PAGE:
He received poor school grades except in the humanities, notably Polish language and history. Due to the hard times, 19-year-old Sienkiewicz took a job as tutor to the Weyher family in Płońsk, it was in this period that he wrote his first novel, Ofiara. He worked on his first novel to be published, Na marne, he completed extramural secondary-school classes, in 1866 he received his secondary-school diploma. He first tried to study medicine law, at the Imperial University of Warsaw, but he soon transferred to the university's Institute of Philology and History, where he acquired a thorough knowledge of literature and Old Polish Language. Little is known about this period of his life, other than that he moved out of his parents' home, tutored part-time, lived in poverty, his situation improved somewhat in 1868. In 1867 he wrote a rhymed piece, "Sielanka Młodości", rejected by Tygodnik Ilustrowany. In 1869 he debuted as a journalist, he completed his university studies in 1871, though he failed to receive a diploma because he did not pass the examination in Greek language.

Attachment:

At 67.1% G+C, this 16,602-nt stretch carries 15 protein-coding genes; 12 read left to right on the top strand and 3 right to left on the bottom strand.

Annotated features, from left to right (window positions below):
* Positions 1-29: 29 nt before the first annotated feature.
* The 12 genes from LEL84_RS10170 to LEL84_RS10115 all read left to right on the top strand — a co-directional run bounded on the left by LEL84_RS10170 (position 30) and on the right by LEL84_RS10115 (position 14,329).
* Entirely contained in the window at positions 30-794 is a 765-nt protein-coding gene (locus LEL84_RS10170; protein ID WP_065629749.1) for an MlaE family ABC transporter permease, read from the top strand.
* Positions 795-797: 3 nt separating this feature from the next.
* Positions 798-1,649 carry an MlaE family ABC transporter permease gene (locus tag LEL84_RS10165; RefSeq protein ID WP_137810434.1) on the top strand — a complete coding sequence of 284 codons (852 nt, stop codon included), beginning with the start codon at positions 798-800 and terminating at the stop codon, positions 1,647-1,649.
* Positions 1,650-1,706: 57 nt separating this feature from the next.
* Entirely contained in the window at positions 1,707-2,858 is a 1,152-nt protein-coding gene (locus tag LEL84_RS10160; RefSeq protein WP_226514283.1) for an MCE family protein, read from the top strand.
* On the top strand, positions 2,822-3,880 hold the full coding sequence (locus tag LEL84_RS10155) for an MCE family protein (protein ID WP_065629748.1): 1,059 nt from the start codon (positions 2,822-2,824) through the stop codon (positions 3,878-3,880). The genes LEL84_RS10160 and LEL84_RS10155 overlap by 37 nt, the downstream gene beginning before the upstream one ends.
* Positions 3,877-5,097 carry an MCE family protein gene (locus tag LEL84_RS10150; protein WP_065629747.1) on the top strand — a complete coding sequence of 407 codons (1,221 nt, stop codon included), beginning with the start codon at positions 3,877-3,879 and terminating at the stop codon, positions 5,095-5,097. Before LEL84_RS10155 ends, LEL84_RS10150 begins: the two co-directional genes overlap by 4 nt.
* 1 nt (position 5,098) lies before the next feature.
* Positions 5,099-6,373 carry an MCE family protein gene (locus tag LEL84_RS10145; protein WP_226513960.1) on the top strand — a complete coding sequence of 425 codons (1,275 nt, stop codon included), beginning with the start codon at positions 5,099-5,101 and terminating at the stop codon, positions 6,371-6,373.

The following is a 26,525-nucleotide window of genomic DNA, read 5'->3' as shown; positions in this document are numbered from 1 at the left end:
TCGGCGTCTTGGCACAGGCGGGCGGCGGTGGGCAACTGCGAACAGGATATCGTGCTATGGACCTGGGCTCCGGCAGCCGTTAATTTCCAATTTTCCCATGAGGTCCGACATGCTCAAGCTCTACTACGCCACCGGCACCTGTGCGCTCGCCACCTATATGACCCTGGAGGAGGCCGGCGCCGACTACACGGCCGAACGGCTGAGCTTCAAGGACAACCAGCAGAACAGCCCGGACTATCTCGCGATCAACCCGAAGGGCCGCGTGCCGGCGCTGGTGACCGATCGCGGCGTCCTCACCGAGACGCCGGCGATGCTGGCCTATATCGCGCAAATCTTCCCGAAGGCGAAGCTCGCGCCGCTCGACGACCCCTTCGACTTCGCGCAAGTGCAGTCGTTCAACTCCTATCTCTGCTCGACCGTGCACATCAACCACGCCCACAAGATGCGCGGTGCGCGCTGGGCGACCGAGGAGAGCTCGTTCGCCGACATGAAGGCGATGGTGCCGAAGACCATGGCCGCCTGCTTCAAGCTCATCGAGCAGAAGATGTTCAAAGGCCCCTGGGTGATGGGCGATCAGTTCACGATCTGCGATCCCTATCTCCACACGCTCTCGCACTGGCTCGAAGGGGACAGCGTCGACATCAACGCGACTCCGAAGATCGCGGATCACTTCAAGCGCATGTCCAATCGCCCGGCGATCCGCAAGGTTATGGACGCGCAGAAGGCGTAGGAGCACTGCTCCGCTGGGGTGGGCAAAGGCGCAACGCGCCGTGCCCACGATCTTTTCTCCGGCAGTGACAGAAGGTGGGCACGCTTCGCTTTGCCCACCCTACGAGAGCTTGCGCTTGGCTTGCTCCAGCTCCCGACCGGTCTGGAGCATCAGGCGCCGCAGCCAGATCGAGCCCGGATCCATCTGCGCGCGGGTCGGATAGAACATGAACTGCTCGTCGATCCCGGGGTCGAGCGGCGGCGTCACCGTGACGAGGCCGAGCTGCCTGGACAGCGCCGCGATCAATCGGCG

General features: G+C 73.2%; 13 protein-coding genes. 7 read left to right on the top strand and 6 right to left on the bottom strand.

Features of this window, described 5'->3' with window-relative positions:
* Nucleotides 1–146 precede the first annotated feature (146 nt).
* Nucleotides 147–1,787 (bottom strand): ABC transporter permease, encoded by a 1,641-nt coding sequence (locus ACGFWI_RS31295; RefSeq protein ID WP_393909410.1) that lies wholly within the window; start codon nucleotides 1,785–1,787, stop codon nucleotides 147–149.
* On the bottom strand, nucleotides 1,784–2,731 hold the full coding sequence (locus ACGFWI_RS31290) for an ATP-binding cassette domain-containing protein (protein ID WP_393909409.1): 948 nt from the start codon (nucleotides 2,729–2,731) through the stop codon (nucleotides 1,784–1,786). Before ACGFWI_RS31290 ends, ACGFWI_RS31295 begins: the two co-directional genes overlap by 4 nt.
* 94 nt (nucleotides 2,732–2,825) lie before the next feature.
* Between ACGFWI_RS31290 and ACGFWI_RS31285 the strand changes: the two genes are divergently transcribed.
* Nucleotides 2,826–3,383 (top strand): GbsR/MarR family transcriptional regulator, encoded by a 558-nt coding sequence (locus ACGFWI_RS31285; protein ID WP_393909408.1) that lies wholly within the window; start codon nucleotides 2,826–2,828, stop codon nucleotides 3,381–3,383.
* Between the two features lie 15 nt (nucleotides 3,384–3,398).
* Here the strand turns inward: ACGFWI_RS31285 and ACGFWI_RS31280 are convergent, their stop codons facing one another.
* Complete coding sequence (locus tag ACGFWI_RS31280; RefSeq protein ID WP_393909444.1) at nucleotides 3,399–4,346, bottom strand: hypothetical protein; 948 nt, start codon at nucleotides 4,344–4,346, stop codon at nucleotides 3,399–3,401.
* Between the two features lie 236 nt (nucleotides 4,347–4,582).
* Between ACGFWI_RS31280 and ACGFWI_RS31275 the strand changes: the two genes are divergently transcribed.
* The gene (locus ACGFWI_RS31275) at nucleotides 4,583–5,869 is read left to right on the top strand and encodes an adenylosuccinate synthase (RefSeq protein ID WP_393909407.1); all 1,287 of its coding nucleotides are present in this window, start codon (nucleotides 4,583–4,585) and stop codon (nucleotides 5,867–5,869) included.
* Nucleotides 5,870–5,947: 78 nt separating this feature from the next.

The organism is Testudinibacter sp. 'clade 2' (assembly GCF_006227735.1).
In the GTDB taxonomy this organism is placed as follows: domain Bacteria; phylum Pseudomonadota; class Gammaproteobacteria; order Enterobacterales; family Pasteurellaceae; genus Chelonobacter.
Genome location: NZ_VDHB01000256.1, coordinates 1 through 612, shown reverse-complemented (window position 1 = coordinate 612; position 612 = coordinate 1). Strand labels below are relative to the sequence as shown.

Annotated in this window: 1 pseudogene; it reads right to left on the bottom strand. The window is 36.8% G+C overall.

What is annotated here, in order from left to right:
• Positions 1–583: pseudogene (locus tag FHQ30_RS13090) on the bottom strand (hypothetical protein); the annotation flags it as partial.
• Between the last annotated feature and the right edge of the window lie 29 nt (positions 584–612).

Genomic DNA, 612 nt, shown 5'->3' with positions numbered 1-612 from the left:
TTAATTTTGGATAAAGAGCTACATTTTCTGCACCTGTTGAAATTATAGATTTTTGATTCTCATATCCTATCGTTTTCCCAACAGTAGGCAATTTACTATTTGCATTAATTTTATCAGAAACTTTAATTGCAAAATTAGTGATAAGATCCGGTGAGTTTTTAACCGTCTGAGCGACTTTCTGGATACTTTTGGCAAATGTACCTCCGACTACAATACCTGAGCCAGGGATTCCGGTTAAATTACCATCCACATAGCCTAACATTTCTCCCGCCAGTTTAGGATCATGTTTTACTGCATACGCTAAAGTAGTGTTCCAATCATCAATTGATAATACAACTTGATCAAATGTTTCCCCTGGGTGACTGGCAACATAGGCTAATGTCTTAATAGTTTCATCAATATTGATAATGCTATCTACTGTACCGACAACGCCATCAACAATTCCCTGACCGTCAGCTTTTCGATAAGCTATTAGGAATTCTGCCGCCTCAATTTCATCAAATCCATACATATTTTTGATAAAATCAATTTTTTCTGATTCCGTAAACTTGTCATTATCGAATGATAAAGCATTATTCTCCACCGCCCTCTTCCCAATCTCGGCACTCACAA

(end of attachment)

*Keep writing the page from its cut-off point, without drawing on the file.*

Sienkiewicz wrote for Gazeta Polska and Niwa, under the pen name "Litwos". In 1873 he began writing a column, "Bez tytułu", in The Polish Gazette, he collaborated on a Polish translation, published in 1874, of Victor Hugo's last novel, Ninety-Three. In June that year, he became co-owner of Niwa. Meanwhile, in 1872, he had debuted as a fiction writer with his short novel Na marne, published in the magazine Wieniec; this was followed by Humoreski z teki Woroszyłły, Stary Sługa and Selim Mirza. The last three are known as the "Little Trilogy"; these publications made him a prominent figure in Warsaw's journalistic-literary world, a guest at popular dinner parties hosted by actress Helena Modrzejewska. In 1874 Sienkiewicz was engaged to Maria Keller, traveled abroad to Brussels and Paris. Soon after he returned, his fiancée's parents cancelled the engagement. In 1876 Sienkiewicz went to the United States with her husband, he traveled via London to New York and on to San Francisco, staying for some time in California.